A pet health condition can occur anytime in your cat’s life, including when they’re firstborn. This may leave you feeling overwhelmed, not always knowing what the medical condition is, or what it may mean for your furry friend. Because of this, it’s important to be mindful of pet medical conditions that can affect cats and kittens of all ages. We wanted to create this guide as a way to help better understand heart murmurs and what it may mean for your furry friend. We sat down with Trupanion veterinarian Dr. Caroline Wilde to learn more about heart murmur in cats.
Heart murmur in cats
What is a heart murmur?
Your pet’s heart condition diagnosis may be stressful for the entire family. But what does that actually mean for your furry friend? Wilde explains more about what a heart murmur in cats is below.
“A heart murmur is an abnormal sound that we hear when we listen to the cat’s chest, caused by increased turbulence in the blood flow through the heart,” says Wilde.
It may be hard to detect if your cat is sick. After all, your cat is often mysterious and they may not let you know they’re feeling sick.
If you have any concerns about your cat, please reach out to your veterinarian. They can perform an exam, run diagnostic tests, and determine the next best steps for your furry friend.
How do cats get a heart murmur?
A heart murmur can happen at any time, and this includes while your kitten develops. Also, there are a variety of reasons why your cat may develop a heart murmur.
For example, they could experience everything from a birth defect to a leaky heart valve. In fact, it may depend on the severity of your cat’s heart murmur for you to notice anything is wrong. Wilde points out some signs that may be a sign of your cat’s murmur:
Signs of a heart murmur
Most heart murmurs are asymptomatic until they’re advanced.
Signs can be subtle and non-specific, sometimes consisting of lethargy and weight loss.
When heart disease has progressed, the most common clinical signs are associated with fluid build-up in and around the lungs. This may include rapid shallow breathing, panting, and respiratory distress. These signs are the most common clinical signs of heart failure.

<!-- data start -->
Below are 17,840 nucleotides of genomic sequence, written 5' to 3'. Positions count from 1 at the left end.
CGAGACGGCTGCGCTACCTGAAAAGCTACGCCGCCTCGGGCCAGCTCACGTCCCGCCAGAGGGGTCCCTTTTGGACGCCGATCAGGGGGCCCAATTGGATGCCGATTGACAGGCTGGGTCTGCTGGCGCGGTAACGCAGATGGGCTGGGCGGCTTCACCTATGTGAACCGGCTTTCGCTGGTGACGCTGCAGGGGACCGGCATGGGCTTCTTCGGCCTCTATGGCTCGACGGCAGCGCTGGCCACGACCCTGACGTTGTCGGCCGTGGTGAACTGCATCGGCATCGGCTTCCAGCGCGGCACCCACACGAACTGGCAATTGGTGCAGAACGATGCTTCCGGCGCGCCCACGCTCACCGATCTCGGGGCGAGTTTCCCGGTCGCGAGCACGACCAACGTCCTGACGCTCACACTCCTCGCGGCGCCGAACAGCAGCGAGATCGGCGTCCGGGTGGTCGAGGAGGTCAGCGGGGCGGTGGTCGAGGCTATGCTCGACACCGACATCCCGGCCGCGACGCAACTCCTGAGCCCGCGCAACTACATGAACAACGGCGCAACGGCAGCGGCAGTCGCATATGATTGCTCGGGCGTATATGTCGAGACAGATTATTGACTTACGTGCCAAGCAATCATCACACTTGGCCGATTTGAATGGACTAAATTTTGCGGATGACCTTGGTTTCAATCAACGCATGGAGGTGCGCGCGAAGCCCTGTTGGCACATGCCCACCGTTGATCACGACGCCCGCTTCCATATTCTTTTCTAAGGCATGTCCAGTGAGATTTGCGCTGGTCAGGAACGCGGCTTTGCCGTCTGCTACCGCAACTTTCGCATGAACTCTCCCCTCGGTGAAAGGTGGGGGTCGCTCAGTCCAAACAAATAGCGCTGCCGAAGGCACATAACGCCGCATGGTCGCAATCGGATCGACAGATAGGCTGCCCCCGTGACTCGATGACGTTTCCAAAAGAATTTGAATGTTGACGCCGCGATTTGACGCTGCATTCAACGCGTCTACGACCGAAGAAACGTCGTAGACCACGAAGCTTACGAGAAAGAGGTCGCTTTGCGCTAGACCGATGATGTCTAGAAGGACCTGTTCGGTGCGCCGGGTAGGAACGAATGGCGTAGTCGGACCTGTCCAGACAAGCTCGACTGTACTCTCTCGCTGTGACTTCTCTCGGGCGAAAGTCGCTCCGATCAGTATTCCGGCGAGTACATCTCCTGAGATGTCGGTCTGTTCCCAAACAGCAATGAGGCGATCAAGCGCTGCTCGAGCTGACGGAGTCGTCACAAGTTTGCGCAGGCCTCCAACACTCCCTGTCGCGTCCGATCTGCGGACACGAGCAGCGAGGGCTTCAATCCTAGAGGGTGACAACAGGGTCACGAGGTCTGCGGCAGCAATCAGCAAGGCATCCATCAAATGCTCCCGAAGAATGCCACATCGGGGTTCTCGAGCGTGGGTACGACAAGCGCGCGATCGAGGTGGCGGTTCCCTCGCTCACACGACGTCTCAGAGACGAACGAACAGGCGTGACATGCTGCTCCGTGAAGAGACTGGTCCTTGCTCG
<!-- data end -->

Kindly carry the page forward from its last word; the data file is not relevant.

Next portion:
A heart murmur can cause increased clotting in the blood of a cat’s body, which can present as severe pain and inability to use the hind legs.
If you’re notating anything unusual or abnormal with your furry friend, please seek the medical care of your veterinarian. The expertise and guidance of your pet’s veterinary staff is vital, as they can listen to your cat’s heart and recommend the next course of action.
Trupanion claims data
We sat down with the Trupanion data team to look further into heart murmurs claims and the cost of medical care for your cat. For example, “the average claimed amount for heart murmurs is $210. Also, to date the Trupanion policy has paid nearly 5,000 individual heart murmur claims, at a total claims payout over $1 million,” says Trupanion data analyst Malia Prescott.*
Your cat’s heart murmur can appear when you least expect it. While some heart murmurs may be detected as a kitten, others may appear later in life. In fact, every cat is different and not all will require daily medication or surgery.
further explains your pet’s different treatment options below:
Whether or not a heart murmur needs treatment depends on the severity of the murmur, like how advanced it is, the cause of the murmur, and what the related clinical signs are in your best friend.
There is no cure for a heart murmur, but you can try to use medication to manage associated clinical signs.
Treatment depends on the cause of the murmur and the signs you are trying to manage.
The most commonly used medications are diuretics, beta-blockers, calcium channel blockers, and sometimes anti-clotting medications.
We love informed decisions. See our policy for full coverage details.
Trupanion is a registered trademark owned by Trupanion, Inc. Underwritten in Canada by Omega General Insurance Company and in the United States by American Pet Insurance Company, 6100-4th Ave S, Seattle, WA 98108. Please visit AmericanPetInsurance.com to review all available pet health insurance products.
is a digital content writer and editor for Trupanion. She spends her workday writing for the Trupanion blog. She loves writing about pets, being inspired by pets, and luckily gets to hang out with her rescue dogs all day long. In her free time, she enjoys exploring and traveling with her family. Her work has been featured on the DOGTV blog, KitNipBox blog, Get Your Pet blog, Fansided, among many others.